Alerts & What’s Trending
Lemons: The Lemon Market continues to struggle due to the very limited availability of fruit, specifically, smaller sized fruit 140s and smaller. Argentinian and Chilean imports are not expected to arrive to the US Ports until late next week, and that fruit is not likely to be released for 2-3 weeks. Market Pricing is expected to remain high for the next three weeks.
BE Tip: Consider using lemon juice where applicable.
Blackberries: Blackberry supplies will be very tight for the next 2-3 weeks. The Mexican season has ended, and California is still ramping up and does not have enough fruit to meet current demand. Quality is Good. Georgia supplies remain lower due to the recent rainfall the past few weeks.
BE Tip: Consider using strawberries or blueberries when applicable as their pricing is lower and they are great in quality.
The Idaho potato markets have been relatively stable as of late. June 1st U.S. potato holdings were 9% more than the previous year. Idaho potato stocks were better by nearly 10%. This and favorable growing conditions in Idaho could temper the seasonal upside potential in potato prices in the near term. But, sharply lower Idaho potato prices are anticipated in the late summer and fall. Lettuce prices have firmed. Iceberg lettuce shipments last week declined sharply from the prior week but were still slightly better than the same week last year.
Trade disputes between the U.S. and several trading partners including China and Mexico have caused countries to institute new tariffs on U.S. grains. This factor and nearly ideal weather for the corn and soybean crops are likely to continue to weigh heavy on the grain markets in the near term.
Milk production expansion remains lackluster. During May, U.S. milk output was just .8 % bigger than last year due to a slightly larger milk cow herd and a .7 % gain in milk per cow yields. Milk farmers added a net 2,000 head to the herd during the month. Higher milk prices in recent weeks have provided the opportunity for farmers to hedge by selling futures and locking in decent profitability. This could cause year-over-year gains in milk production to improve in the coming months. Mexico recently announced a new tariff on U.S. cheese which could weigh on prices.
Beef output last week declined .7% but was 1.9% bigger than the same week in 2017. Per the USDA, domestic beef production this summer is forecasted to be 2.4% better than last year. This factor should contribute to the seasonal price declines that occur for the various beef markets over the next several weeks. May retail ground beef prices were up 3.5% from the previous year but still the second cheapest for the month in five years. Overall beef demand, including exports, has been strong this spring but usually backs off post-Father’s Day. Ground beef prices typically peak at the end of June. Since 2013, the average move for the 81/19 ground beef market during July was lower by 7.8%.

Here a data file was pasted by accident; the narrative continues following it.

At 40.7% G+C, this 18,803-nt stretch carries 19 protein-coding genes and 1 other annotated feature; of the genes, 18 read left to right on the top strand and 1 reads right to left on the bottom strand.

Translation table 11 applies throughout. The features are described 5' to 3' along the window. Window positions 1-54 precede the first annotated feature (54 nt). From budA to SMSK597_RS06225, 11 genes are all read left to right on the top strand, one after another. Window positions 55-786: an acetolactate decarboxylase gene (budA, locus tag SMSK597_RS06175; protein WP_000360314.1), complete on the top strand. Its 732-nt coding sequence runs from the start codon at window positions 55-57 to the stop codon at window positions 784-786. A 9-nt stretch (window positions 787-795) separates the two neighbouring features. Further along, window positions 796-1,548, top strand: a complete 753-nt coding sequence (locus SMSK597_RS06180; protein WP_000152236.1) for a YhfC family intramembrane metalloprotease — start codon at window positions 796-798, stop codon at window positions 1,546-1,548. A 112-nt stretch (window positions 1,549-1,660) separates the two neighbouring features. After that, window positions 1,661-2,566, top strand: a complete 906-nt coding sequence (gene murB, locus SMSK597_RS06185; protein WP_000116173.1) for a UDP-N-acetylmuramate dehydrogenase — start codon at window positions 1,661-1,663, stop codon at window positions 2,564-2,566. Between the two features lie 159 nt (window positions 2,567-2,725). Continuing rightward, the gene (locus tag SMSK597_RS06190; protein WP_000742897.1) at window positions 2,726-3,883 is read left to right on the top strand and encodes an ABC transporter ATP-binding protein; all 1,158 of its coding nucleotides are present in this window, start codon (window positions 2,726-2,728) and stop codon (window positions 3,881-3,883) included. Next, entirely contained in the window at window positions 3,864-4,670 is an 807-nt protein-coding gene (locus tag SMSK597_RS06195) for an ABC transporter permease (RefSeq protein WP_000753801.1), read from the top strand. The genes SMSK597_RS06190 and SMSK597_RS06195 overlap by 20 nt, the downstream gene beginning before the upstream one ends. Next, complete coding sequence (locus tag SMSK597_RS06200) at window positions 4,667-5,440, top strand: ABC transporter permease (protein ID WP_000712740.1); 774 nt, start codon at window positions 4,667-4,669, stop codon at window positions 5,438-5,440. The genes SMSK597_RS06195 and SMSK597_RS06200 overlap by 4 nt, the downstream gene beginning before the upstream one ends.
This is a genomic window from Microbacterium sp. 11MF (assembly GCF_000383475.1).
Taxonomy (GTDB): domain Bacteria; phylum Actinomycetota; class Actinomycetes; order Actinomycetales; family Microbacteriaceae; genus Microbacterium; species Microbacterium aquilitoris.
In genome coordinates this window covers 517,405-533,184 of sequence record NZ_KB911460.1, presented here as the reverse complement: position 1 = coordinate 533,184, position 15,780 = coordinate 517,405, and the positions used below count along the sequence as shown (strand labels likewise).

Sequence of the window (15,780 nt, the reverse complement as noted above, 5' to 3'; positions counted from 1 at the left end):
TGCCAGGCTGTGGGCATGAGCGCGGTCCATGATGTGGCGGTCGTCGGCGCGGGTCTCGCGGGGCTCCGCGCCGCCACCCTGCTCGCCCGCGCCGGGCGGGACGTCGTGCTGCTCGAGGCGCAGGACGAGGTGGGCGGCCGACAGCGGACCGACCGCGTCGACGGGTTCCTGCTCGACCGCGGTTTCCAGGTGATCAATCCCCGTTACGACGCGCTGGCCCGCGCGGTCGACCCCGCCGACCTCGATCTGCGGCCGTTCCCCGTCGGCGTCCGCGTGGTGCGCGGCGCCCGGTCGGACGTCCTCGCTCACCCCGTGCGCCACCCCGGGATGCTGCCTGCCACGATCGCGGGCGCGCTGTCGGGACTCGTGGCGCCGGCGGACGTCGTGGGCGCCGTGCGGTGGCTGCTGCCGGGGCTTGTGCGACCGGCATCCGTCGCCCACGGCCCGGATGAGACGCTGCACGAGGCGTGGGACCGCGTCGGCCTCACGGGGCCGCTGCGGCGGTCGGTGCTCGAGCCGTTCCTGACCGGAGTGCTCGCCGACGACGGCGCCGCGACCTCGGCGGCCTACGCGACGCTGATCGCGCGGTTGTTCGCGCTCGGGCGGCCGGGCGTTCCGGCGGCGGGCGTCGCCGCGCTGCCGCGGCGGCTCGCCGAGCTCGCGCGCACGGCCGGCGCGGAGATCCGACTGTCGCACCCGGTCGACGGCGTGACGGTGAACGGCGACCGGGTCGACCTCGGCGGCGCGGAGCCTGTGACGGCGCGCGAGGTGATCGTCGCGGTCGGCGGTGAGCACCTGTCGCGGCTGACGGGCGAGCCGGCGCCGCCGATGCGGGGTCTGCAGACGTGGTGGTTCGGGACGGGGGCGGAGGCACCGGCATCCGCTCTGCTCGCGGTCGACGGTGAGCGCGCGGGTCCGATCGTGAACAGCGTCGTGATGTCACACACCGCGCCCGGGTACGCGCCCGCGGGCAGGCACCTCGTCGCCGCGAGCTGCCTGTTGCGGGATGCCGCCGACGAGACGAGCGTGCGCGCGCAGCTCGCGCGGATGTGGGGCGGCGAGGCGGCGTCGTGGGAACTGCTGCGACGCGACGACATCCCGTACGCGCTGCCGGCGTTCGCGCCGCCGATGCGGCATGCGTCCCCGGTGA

Pork production last week fell 2.7% but was 3.8% larger than the same week last year. Tightening hog supplies are triggering pork output to seasonal fade but production is expected to pick up next month. The USDA is calling Q3 pork output to be 125 million pounds more than Q2 and to be 4.2% larger than a year ago. This is expected to influence the pork markets downward this summer. In May, the average retail bacon price was down 3.8% from a year ago and the lowest for the month since 2015. Wholesale pork belly prices usually remain firm into July
Chicken production for the week ending June 9th was 2.2% smaller than the same week a year ago. The six-week average for chicken output stands at just .3% more than 2017. The USDA is estimating chicken production this summer to be only 1.9% larger than the prior year. If that occurs, it could limit the seasonal downside for the chicken breast markets and provide support for wing prices. The average retail boneless skinless chicken breast price for May was 4.1% cheaper than last year and the lowest for the month in over 12 years. If retail chicken breast prices don’t increase this summer, it may boost demand and support the wholesale chicken breast markets. History suggests the downside risk for large egg prices during this time of year is nominal.
Not surprisingly, U.S. snow crab imports in April were disappointing, down 15.4% compared to 2017 resulting in sharply higher prices. The Newfoundland snow crab fishing season continues but the quota at the Gulf of St. Lawrence area is at historic lows. This is anticipated to persist and should underpin snow crab leg prices into the summer.
Retail diesel fuel prices have fallen since May but last week were still up 30.3% from last year. Big U.S. trucking activity has persisted, but diesel fuel exports may get caught up in the agriculture tariffs. Lower diesel fuel prices may still materialize.